It was around this time that his advocacy efforts started.

He said he felt an affinity for small business, which is over-represented in the tourism sector, and was drawn to join the Tourism Council WA, ending up as president.

Mr Papadoulis believes this mission ended up distracting him when the final disaster hit Feature Tours in 2003, a time when high fuel prices were putting pressure on the transport-focused business.

The SARS crisis then stopped international tourism from core markets for more then six months.

“The moment those doctors came out, and put masks on their faces, worldwide TV, overnight, we lost ... we lost 70 per cent of our business, in a 24-hour period,” Mr Papadoulis said.

Recognised a year earlier at the inaugural 40under40 awards as joint First Amongst Equals, Mr Papadoulis admits he made major mistakes that were only clearly visible with hindsight.

“The wrong thing I did was not bringing in help sooner because I thought I could fix it,” Mr Papadoulis said.

The business collapsed in October 2003 and Mr Papadoulis also ended up facing a series of personal crises.

It was a tough period, though he said it also gave him insight into business in a way that success never could.

Mr Papadoulis acknowledges the role of his joint First Amongst Equals winner, Mark Barnaba, in reaching out and suggesting he had a very strong suite of skills to put to good use in any way he wanted.

“So I started, and after a while set up Icon Tourism & Consulting,” Mr Papadoulis said.

“My aim was to, really, look after small or medium-sized tourism businesses, and not let the same thing happen to them.”

He rejoined Tourism Council WA and around the same time became chair of Australia’s Coral Coast.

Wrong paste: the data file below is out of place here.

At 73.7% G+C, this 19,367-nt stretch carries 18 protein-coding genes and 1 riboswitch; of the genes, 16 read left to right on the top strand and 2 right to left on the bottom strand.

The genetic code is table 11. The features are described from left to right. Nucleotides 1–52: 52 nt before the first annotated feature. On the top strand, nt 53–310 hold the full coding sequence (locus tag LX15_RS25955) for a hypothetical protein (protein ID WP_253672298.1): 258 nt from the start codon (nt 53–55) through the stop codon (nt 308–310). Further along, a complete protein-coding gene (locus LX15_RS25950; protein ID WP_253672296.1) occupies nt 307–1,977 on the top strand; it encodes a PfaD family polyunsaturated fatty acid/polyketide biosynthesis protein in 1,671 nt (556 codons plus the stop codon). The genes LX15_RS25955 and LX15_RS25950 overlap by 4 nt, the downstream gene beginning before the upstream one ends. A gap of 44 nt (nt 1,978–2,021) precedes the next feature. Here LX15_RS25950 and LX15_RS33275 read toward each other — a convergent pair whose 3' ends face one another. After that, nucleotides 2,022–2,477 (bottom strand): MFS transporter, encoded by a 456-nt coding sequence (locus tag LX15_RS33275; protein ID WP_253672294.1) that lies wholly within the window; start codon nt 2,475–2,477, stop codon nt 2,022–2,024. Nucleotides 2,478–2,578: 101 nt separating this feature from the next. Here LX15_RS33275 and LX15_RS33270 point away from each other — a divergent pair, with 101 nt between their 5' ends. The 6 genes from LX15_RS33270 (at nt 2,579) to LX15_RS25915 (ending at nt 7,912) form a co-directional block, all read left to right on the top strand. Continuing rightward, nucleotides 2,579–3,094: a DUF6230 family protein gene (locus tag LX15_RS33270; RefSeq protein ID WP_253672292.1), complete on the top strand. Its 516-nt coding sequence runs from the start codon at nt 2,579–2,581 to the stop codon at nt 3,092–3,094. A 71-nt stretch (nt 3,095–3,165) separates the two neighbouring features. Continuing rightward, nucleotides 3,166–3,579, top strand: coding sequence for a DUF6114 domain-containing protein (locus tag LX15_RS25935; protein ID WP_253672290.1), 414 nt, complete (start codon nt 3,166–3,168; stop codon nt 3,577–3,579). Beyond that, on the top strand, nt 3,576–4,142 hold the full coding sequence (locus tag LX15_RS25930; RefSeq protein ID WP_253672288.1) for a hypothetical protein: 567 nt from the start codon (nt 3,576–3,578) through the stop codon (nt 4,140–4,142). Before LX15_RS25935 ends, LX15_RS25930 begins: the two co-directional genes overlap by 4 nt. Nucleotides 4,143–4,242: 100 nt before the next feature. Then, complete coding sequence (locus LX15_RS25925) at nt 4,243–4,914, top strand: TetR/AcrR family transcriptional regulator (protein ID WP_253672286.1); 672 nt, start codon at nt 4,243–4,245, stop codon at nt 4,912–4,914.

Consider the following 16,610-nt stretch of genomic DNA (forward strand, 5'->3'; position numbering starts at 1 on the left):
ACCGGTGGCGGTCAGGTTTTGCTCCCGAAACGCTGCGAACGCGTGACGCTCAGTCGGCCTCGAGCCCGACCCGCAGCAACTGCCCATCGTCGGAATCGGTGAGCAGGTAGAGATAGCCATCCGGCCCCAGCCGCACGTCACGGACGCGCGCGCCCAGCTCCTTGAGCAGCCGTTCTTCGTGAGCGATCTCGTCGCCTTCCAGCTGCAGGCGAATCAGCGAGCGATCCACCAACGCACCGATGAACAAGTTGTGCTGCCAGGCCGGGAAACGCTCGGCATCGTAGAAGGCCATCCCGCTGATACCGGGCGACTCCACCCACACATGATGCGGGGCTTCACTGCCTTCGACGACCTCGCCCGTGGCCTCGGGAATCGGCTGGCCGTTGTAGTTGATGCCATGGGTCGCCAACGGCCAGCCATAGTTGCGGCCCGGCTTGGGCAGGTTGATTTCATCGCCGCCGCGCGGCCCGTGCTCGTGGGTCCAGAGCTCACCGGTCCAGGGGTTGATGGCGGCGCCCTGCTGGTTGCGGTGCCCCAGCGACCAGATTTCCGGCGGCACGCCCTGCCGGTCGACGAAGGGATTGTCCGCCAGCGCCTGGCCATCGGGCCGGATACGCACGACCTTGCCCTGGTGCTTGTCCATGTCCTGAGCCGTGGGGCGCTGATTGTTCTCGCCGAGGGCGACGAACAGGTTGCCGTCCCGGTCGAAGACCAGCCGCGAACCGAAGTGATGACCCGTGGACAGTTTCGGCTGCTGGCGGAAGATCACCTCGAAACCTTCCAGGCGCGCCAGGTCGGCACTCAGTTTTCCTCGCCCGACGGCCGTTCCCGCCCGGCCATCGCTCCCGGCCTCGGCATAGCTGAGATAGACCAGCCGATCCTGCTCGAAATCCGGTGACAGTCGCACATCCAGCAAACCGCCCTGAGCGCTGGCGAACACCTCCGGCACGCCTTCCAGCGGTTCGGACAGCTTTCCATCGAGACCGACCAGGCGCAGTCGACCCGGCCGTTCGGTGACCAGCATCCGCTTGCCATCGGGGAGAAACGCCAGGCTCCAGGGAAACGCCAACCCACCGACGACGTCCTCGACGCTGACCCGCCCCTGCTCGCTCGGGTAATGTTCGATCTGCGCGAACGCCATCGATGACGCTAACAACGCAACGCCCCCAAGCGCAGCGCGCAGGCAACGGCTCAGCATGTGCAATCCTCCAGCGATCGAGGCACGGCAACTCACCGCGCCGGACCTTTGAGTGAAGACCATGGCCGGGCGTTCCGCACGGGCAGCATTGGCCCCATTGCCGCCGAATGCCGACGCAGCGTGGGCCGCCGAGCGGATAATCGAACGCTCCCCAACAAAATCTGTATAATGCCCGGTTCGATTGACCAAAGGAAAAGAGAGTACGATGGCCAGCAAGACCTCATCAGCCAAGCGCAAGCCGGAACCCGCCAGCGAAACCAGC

“We set about bringing the South-East Asian, Singapore, Malaysian market into the Coral Coast,” Mr Papadoulis said.

“Up till then, they’d only gone to The Pinnacles, but we took them up, got them up as far as Geraldton, up to Monkey Mia, and at Coral Bay.”

Of course it would not be tourism without a challenge, and the resources boom was that, added to by a lack of vision from government.

“I had politicians tell me ‘tourism is nothing, we are a resources town, we’re going to be a resources town for 30 years,” he said.

Regional centres lost tourism assets, and industry players such as bus owners were drawn away to service the mining sector.

But Mr Papadoulis believes the Tourism Council managed to salvage a future from the wreckage.

“I suppose my biggest achievement in the last four or five years on the council, as president, was getting up the Tourism Works campaign, which the Tourism Council ran,” he said.

As bullish as he is on the future of the sector, Mr Papadoulis said he was the first to warn a new client that they have to work hard due to the unpredictability of world events.

“The only caution I’d do with those guys is to understand that it’s not like mining; it’s not a set and forget.”

It is, Mr Papadoulis says, about people, passion, and having a plan.